WASHINGTON, D.C. | DMN — President Barack Obama is preparing a package of intelligence reforms that will probably put a public advocate for the first time in the secret court that approves surveillance practices and remove a controversial telephone records database from direct government control, aides said. With plans to unveil the changes days before the State of the Union address on Jan. 28, key presidential advisors are looking skeptically at a separate proposal to require a federal judge to approve each use of a “national security letter” except in emergencies, however.
Law enforcement officials issue the letters, a little-known form of administrative subpoena that doesn’t require a warrant, to secretly compel disclosure of otherwise private customer records by Internet providers, financial institutions, telephone and credit companies, and other services and organizations. The FBI has issued more than 123,000 such letters for people in or from the U.S. since 2004, federal records show, including more than 15,000 in 2012, the last year for which data are available. Obama has not made his own position clear, but the proposal to require judicial review each time the government seeks third-party records has sparked the most push-back from national security officials, including the FBI and some top White House advisors. “There is concern that this proposal makes it more cumbersome to investigate a terrorist than it does a criminal,” said a senior administration official, who spoke on condition of anonymity to discuss internal deliberations.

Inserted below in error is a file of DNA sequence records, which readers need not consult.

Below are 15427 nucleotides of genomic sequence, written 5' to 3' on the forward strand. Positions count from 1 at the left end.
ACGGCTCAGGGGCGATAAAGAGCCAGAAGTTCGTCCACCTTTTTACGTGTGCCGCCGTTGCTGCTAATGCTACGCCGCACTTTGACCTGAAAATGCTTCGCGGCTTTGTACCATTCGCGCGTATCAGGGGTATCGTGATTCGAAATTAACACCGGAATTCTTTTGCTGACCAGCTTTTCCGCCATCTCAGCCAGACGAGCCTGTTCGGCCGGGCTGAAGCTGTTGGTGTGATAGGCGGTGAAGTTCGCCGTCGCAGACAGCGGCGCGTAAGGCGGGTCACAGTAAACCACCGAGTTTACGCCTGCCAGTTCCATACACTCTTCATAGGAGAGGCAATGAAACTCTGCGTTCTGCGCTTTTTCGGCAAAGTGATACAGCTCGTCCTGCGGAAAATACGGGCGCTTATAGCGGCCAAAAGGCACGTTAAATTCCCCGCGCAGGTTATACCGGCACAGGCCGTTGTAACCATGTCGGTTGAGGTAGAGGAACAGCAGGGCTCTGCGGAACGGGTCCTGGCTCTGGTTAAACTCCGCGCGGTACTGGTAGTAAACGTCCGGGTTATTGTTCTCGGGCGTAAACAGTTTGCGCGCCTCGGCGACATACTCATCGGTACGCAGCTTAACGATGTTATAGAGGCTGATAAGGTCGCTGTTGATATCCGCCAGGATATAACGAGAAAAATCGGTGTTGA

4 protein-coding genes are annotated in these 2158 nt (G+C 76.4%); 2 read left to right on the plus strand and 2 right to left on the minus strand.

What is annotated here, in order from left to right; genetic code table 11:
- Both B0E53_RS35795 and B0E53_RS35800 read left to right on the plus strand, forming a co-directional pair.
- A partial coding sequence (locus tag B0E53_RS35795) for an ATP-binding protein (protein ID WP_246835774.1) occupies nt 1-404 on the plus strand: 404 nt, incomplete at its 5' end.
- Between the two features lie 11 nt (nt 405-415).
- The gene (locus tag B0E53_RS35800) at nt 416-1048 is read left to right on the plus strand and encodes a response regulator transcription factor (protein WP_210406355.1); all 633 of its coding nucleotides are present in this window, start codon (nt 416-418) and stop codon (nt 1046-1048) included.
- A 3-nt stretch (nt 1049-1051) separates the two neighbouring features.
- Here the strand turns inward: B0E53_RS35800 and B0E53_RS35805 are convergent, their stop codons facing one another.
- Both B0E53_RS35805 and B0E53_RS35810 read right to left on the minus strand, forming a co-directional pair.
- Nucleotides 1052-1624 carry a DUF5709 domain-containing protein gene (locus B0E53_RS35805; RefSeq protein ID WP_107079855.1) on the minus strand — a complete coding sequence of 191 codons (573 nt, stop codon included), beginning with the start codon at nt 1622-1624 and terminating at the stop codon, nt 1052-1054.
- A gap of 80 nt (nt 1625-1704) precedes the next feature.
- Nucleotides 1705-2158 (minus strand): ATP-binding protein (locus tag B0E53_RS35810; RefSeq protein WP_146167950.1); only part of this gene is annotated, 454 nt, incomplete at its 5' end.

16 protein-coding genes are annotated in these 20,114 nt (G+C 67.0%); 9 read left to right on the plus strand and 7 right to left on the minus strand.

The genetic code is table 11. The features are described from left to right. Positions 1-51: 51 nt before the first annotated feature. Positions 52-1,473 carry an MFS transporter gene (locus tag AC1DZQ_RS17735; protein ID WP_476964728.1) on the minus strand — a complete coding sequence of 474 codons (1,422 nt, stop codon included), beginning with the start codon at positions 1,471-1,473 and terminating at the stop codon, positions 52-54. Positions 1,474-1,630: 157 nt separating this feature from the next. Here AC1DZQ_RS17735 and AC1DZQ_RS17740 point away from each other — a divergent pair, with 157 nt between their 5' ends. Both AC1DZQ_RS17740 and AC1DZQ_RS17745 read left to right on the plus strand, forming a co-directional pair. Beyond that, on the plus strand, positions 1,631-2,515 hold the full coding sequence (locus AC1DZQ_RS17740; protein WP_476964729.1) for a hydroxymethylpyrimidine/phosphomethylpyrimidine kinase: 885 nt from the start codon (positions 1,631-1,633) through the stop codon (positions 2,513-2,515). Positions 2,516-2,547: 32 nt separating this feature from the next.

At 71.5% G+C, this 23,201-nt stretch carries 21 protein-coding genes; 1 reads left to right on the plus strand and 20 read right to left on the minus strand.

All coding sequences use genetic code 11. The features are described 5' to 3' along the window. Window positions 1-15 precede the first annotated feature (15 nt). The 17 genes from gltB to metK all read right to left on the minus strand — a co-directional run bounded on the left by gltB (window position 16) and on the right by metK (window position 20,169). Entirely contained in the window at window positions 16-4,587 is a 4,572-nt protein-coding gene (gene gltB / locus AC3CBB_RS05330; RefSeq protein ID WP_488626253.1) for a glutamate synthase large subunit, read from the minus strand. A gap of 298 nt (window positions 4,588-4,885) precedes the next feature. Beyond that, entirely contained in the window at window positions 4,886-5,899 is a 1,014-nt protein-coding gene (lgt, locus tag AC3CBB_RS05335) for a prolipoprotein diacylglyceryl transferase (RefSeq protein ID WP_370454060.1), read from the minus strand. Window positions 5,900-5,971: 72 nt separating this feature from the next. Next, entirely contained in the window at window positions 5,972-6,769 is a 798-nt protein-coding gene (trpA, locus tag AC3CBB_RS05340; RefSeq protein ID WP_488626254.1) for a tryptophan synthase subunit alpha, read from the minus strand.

Last March, a federal judge ruled the program unconstitutional and ordered the FBI to stop issuing the letters because they contain a gag order that bars recipients from revealing the document’s existence or its demands. Senior U.S. District Judge Susan Illston of the Northern District of California stayed her order pending government appeal. Adding judicial review to the national security letters was among the 46 recommendations of a presidential task force that examined U.S. surveillance programs after former National Security Agency contractor Edward Snowden’s torrent of leaks on domestic and foreign surveillance operations. Obama, who vowed to study the panel’s report during his two-week holiday in Hawaii, plans to meet with his national security team and outside experts to finalize his reforms after he returns to Washington on Sunday. Aides said he wants to boost public confidence that he is protecting Americans’ privacy while safeguarding national security.
Obama already has put several of the panel’s proposals in the “likely” category, aides said. They include creating a position for an independent lawyer to argue for privacy rights and civil liberties before the Foreign Intelligence Surveillance Court. The court, which was created in 1978 and meets in secret, only hears from government lawyers seeking permission for additional surveillance — not from opponents. Records show the court grants nearly all of the government’s requests. The White House favors changing the procedure to ensure “that the government’s position is challenged by an adversary,” according to an administration official.